Yesterday we said:
West Ham’s new owners are playing two hands. If they stay in the Premiership, fine and dandy, but if not there’s the possibility of moving into the Olympic stadium in a few years which might allow the lucrative sale of their existing ground.
Only a few hours afterwards, faced with relegation and ejection from the Premiership "spaceship bound for Planet Megabucks", they showed the first of their cards in ruthlessly dismissing manager Alan Pardew just days after new chairman Eggert Magnusson claimed he had faith in him. Everyone would acknowledge that the Hammers' form had nosedived since May's last gasp cup final defeat, but the new board have given Pardew virtually no time to put things right now that off the field turmoil, which has so disturbed the club, has finally subsided.
It was not exactly a shock given recent results, but many fans are still stunned by the board's action in the face of recent public backing for Pardew. Journalists close to the Hammers are divided into those who feel he'd lost touch with his own players and those who believe he was let down by them. In the Daily Mail alone Neil Ashton criticises what he sees as Pardew's ill-judged arrogance and claims "Some of the squad felt that he was operating the team by remote control," while Lee Clayton recalls a face to face meeting with Pardew that changed him from critic to believer and suggests that the manager may not have been the one suffering delusions:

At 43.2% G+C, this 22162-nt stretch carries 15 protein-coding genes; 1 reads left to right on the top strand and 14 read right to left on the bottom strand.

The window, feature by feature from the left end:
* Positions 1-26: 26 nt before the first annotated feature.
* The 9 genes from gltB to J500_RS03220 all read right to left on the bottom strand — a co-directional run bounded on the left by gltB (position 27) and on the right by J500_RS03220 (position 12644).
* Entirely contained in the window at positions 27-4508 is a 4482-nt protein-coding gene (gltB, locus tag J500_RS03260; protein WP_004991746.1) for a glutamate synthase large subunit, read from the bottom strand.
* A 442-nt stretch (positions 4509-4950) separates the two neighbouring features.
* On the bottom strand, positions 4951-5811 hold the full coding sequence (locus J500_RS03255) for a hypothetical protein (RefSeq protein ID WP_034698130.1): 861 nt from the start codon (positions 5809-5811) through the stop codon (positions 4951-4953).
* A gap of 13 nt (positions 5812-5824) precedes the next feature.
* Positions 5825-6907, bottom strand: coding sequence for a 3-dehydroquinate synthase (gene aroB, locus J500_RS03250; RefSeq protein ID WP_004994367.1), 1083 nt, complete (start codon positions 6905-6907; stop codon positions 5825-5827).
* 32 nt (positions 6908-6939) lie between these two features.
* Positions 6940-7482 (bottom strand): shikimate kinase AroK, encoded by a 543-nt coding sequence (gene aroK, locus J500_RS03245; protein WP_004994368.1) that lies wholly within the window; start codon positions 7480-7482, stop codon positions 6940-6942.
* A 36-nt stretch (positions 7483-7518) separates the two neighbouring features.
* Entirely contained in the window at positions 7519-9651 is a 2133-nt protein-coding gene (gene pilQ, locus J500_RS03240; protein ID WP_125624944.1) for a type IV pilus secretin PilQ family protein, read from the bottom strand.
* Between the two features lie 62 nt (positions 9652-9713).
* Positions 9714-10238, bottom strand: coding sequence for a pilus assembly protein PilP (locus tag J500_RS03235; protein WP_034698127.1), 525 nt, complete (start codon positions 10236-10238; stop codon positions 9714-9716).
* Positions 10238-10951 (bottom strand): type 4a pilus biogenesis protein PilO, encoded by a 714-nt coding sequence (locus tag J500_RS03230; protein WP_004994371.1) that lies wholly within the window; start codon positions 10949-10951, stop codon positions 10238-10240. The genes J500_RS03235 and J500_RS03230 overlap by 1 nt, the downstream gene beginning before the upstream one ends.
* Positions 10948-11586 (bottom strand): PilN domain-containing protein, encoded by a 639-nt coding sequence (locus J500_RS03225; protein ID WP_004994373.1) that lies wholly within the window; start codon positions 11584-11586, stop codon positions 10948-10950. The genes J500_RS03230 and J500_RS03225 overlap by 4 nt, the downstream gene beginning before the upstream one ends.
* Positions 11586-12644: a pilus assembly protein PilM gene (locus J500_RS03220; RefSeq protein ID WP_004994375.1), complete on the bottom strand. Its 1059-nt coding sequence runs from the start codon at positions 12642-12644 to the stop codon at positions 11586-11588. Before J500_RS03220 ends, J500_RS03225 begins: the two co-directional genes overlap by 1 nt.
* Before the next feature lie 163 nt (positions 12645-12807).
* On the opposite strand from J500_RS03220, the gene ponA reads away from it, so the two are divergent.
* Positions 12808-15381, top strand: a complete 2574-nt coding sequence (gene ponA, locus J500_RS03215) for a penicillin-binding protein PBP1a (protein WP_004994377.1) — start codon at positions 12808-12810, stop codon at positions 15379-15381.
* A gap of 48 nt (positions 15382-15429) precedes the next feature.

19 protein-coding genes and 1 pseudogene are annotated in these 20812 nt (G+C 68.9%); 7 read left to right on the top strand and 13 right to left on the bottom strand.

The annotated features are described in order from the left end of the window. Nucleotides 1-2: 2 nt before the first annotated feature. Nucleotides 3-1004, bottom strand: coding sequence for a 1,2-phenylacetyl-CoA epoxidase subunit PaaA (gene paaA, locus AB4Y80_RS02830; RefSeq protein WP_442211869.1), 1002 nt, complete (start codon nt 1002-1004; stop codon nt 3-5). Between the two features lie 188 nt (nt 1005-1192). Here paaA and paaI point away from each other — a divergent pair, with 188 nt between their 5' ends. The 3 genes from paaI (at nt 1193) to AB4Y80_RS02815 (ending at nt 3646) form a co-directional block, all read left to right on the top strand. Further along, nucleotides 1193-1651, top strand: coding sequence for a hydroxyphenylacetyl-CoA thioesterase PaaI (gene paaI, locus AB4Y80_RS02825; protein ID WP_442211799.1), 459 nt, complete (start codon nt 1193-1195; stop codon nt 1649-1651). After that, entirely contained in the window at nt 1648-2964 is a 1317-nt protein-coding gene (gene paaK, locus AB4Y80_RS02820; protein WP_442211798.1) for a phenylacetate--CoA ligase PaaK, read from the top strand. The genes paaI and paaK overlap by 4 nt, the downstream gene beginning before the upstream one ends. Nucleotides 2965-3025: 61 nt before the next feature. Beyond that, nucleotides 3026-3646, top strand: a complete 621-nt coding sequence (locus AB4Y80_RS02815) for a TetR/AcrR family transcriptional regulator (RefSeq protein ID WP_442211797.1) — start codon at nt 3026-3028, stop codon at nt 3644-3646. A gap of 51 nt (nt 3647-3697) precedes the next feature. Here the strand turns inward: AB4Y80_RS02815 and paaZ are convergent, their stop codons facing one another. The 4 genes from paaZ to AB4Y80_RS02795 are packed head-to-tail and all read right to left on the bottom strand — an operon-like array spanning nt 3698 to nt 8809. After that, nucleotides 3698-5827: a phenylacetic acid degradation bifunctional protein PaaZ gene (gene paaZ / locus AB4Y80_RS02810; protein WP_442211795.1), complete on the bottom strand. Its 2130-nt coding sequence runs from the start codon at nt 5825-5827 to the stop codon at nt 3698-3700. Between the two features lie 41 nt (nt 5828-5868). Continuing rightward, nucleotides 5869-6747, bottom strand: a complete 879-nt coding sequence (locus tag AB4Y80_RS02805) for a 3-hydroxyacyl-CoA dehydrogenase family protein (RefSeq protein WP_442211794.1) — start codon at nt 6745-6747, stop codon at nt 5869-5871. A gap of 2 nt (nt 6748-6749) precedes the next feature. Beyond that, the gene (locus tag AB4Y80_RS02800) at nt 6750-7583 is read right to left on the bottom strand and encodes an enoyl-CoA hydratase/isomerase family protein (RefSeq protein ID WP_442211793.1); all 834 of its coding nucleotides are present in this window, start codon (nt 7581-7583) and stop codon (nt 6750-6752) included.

One player was overheard telling his team-mates: "I should be at Manchester United or Arsenal." A senior colleague mockingly replied: "Do you know what it takes to play for Manchester United, son? You want to take a look at yourself."
Whoever's right, there's little doubt that the sudden arrival of Argentinian world cup stars Carlos Tevez and Javier Mascherano caused waves that eventually saw Pardew washed overboard. Cutting an underperforming manager adrift is, of course, the textbook act for any aspiring no-nonsense chairman, but we hope there's a credible replacement lined up. The talk since the takeover has been of moving to the next level and challenging for honours and regular European football. A little surprising, then, that bookmakers have been inundated with backing for Charlton stalwart Alan Curbishley. At any subsequent talks we can imagine both sides quietly thinking, "Well, they weren't exactly what we'd hoped for, but they are close to home and we should be safe enough." Curbishley surely had his eye on the top half of the table rather than a team more callow in the Premiership than the one he's just left while if West Ham really want to put down a marker about their future intentions shouldn't they be looking amongst the likes of Claudio Ranieri, and good old Sven?
Even with a handsome war chest on offer at Upton Park, international calibre managers will find it hard to stop themselves looking at least twice at Eggert's encouraging smile having seen Pardew helped over the side so readily. Just along the river HMS Charlton is still listing heavily to port despite master Iain Dowie being marched hastily off the plank. Along with Mr Clayton of the Mail we fear that in a few months' time the erstwhile gaffers might not be the only ones blowing briney bubbles.
Picture via Aphonos' Flickr stream.